I am learning to engage with and respond to other people’s ideas through group discussion so that I can explore, clarify and report on my own views.
- I can adjust my language according to different contexts.
- I can engage in group discussions.
- I can present my views to the class.
- More information about persuasive conventions can be found in the English Textual Concepts video Argument.
- To evaluate student understanding of argument, view the rubric on comprehending and creating persuasive texts.
- More information about the roles of the composer and responder can be found in the English Textual Concepts video Authority.
After reading the text, students get into groups of five. Explain that they will be discussing which animal they would prefer to turn into. Each group will then choose one of the animals discussed and convince the rest of the class that their animal is the best. Before the debate begins, as a class brainstorm the best and fairest ways groups can have a lively debate. Ask questions like:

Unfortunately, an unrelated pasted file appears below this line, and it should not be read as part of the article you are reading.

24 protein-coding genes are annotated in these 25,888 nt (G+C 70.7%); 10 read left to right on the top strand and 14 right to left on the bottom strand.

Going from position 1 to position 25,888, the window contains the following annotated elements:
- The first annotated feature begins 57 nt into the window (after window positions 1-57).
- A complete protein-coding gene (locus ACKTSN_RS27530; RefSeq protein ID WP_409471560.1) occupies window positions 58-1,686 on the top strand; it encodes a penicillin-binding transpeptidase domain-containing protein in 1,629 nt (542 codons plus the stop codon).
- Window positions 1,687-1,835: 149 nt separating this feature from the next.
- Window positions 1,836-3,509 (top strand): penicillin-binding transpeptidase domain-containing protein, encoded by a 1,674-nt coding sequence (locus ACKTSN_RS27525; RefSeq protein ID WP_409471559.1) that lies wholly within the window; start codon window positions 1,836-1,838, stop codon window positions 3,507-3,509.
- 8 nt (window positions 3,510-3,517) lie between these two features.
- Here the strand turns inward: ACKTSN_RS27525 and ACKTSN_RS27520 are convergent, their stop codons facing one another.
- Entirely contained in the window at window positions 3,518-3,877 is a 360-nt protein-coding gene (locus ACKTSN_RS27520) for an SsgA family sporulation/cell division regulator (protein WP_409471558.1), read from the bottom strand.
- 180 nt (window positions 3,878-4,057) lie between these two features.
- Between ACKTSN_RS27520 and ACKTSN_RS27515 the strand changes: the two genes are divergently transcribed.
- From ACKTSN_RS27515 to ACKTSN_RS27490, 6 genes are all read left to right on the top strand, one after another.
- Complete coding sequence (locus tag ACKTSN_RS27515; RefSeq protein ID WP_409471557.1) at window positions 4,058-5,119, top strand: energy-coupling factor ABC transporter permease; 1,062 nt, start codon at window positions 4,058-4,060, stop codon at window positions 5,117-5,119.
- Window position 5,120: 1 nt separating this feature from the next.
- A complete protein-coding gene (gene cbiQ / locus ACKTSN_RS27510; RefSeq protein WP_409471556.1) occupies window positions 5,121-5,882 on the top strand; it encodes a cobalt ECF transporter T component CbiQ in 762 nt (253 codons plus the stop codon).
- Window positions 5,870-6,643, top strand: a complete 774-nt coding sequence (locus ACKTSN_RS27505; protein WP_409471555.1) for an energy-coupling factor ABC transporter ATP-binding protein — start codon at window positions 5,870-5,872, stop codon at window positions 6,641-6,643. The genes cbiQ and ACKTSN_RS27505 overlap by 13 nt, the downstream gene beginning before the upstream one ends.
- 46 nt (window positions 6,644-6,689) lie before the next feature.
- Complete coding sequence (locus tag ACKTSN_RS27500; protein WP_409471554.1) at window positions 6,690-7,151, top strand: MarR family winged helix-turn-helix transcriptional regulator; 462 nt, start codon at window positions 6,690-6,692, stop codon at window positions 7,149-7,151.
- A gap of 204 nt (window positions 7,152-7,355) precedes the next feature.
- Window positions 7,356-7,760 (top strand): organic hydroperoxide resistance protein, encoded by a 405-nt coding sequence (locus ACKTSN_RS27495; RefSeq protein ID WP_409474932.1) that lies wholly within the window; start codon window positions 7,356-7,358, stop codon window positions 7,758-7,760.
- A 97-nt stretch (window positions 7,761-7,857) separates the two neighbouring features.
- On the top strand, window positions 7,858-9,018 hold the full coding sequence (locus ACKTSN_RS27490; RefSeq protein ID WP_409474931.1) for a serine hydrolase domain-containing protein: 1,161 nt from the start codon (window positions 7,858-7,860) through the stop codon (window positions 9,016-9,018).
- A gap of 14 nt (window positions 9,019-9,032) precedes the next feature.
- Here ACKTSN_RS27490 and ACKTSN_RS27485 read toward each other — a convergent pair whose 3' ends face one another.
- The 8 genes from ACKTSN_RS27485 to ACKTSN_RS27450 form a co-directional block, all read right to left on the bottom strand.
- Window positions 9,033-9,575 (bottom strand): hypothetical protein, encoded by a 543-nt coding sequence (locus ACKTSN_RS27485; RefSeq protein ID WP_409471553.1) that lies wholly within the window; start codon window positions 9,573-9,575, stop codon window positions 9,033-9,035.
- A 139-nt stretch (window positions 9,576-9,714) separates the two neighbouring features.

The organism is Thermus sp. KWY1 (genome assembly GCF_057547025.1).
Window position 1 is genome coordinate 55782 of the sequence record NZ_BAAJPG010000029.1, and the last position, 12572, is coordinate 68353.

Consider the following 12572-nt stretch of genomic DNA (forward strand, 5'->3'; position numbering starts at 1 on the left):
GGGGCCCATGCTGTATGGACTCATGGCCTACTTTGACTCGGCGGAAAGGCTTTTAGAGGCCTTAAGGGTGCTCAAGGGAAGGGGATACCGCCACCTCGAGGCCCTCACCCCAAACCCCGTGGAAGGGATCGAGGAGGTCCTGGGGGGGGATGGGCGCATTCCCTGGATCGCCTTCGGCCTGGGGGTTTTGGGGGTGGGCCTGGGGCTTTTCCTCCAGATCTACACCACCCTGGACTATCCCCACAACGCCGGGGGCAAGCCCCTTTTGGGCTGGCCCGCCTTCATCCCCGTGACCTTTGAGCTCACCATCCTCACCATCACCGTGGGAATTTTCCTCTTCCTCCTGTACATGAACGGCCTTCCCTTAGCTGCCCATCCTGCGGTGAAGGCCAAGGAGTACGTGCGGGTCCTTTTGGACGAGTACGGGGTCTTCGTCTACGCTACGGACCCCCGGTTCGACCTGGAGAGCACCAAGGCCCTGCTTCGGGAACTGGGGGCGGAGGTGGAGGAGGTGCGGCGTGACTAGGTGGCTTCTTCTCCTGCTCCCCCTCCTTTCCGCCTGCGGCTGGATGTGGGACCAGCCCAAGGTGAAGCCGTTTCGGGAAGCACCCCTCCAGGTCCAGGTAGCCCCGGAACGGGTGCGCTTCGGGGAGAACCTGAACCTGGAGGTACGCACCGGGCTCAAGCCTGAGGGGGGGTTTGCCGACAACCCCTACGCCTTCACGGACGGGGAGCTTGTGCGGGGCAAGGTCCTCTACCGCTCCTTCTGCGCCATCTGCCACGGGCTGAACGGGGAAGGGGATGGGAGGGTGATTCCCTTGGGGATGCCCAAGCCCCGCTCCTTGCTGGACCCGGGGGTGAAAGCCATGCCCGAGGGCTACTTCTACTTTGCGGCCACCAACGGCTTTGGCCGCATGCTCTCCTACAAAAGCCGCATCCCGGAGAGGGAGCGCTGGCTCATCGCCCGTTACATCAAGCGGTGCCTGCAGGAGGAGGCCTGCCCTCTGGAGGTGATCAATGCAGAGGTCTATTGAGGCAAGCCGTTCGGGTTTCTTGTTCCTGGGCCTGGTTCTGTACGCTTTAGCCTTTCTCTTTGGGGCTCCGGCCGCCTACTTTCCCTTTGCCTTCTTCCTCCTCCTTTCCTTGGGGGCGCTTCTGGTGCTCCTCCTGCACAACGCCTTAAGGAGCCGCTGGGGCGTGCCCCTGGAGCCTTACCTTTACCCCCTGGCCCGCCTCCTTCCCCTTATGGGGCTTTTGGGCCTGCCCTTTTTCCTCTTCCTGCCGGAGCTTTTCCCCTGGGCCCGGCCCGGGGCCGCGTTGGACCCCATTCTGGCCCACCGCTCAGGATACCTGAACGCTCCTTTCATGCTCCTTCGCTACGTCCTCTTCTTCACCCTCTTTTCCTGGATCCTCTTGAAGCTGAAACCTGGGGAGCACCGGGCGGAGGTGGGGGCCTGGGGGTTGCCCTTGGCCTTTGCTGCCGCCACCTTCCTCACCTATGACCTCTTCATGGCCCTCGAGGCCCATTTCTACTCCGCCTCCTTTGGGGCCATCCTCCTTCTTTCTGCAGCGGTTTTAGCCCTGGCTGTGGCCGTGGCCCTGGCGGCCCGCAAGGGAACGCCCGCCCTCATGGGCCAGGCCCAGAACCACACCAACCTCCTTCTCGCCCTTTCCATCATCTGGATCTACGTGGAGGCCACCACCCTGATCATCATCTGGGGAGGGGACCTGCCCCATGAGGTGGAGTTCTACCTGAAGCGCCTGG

- How can we ensure everyone has their say? (Turn-taking, no interrupting, giving each student a set time that they’re allowed to talk for, with time afterwards for questions from the other group members)
- How can we clarify someone else’s opinion? (Ask questions such as “What about when you have to vomit up rat bones?” if someone suggests an owl as their animal of choice)
- What strategies can we use to convince the group our choice is best? (Use Swimming in Soup as a guide – it looks at things like the animal’s habitat, physical features, diet and behaviour)
- How can we make a decision fairly as a group? (Be a good sport, have a vote, listen carefully to other people’s points of view)
Give groups enough time for each student to have their say. When everyone’s finished their discussion and groups have chosen a single representative animal, explain that the groups will be presenting their opinion to the class. Each person from the group must say something about the animal. Encourage groups to include a counter argument with a rebuttal, such as “Yes, you live in cold waters as an orca, but you have blubber to keep you warm.”
Ask students how their discussion in a group context will be different to presenting to the class. Answers might include using more formal language, having a speech prepared instead of speaking on the fly and changing volume so everyone can hear.
Give students time to rehearse. After each group has presented, have a class vote to decide which animal would be the best to turn into. (Don’t let groups vote for themselves, to make it a fair vote.)